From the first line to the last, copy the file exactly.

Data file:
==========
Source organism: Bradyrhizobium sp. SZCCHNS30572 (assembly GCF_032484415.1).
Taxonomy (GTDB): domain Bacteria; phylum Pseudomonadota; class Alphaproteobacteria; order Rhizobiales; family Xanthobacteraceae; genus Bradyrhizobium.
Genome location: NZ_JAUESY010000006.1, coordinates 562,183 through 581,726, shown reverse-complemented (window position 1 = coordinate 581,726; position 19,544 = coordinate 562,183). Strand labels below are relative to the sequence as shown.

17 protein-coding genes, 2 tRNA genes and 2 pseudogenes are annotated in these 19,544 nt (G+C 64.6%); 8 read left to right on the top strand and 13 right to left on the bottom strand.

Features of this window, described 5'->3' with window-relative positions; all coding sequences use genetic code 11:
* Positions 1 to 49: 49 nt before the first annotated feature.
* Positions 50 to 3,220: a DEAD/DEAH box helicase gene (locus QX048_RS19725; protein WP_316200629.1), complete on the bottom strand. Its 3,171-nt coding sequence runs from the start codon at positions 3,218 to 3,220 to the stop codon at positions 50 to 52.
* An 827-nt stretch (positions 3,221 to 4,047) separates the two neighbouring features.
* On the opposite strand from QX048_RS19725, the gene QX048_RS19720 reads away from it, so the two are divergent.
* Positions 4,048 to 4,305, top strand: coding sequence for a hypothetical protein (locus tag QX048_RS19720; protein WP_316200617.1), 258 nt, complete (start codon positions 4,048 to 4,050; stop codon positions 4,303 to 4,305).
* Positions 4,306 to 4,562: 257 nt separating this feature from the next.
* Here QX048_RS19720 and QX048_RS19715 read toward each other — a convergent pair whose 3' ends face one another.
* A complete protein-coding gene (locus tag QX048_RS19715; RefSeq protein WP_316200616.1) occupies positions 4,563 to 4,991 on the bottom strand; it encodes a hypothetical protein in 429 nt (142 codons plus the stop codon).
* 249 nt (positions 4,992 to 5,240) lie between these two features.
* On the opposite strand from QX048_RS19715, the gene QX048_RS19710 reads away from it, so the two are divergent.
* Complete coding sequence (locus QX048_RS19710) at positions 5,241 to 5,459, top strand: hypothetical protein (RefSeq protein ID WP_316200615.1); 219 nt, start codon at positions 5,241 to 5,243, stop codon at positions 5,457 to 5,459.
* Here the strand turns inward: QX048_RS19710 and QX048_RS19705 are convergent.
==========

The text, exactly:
Source organism: Bradyrhizobium sp. SZCCHNS30572 (assembly GCF_032484415.1).
Taxonomy (GTDB): domain Bacteria; phylum Pseudomonadota; class Alphaproteobacteria; order Rhizobiales; family Xanthobacteraceae; genus Bradyrhizobium.
Genome location: NZ_JAUESY010000006.1, coordinates 562,183 through 581,726, shown reverse-complemented (window position 1 = coordinate 581,726; position 19,544 = coordinate 562,183). Strand labels below are relative to the sequence as shown.

17 protein-coding genes, 2 tRNA genes and 2 pseudogenes are annotated in these 19,544 nt (G+C 64.6%); 8 read left to right on the top strand and 13 right to left on the bottom strand.

Features of this window, described 5'->3' with window-relative positions; all coding sequences use genetic code 11:
* Positions 1 to 49: 49 nt before the first annotated feature.
* Positions 50 to 3,220: a DEAD/DEAH box helicase gene (locus QX048_RS19725; protein WP_316200629.1), complete on the bottom strand. Its 3,171-nt coding sequence runs from the start codon at positions 3,218 to 3,220 to the stop codon at positions 50 to 52.
* An 827-nt stretch (positions 3,221 to 4,047) separates the two neighbouring features.
* On the opposite strand from QX048_RS19725, the gene QX048_RS19720 reads away from it, so the two are divergent.
* Positions 4,048 to 4,305, top strand: coding sequence for a hypothetical protein (locus tag QX048_RS19720; protein WP_316200617.1), 258 nt, complete (start codon positions 4,048 to 4,050; stop codon positions 4,303 to 4,305).
* Positions 4,306 to 4,562: 257 nt separating this feature from the next.
* Here QX048_RS19720 and QX048_RS19715 read toward each other — a convergent pair whose 3' ends face one another.
* A complete protein-coding gene (locus tag QX048_RS19715; RefSeq protein WP_316200616.1) occupies positions 4,563 to 4,991 on the bottom strand; it encodes a hypothetical protein in 429 nt (142 codons plus the stop codon).
* 249 nt (positions 4,992 to 5,240) lie between these two features.
* On the opposite strand from QX048_RS19715, the gene QX048_RS19710 reads away from it, so the two are divergent.
* Complete coding sequence (locus QX048_RS19710) at positions 5,241 to 5,459, top strand: hypothetical protein (RefSeq protein ID WP_316200615.1); 219 nt, start codon at positions 5,241 to 5,243, stop codon at positions 5,457 to 5,459.
* Here the strand turns inward: QX048_RS19710 and QX048_RS19705 are convergent.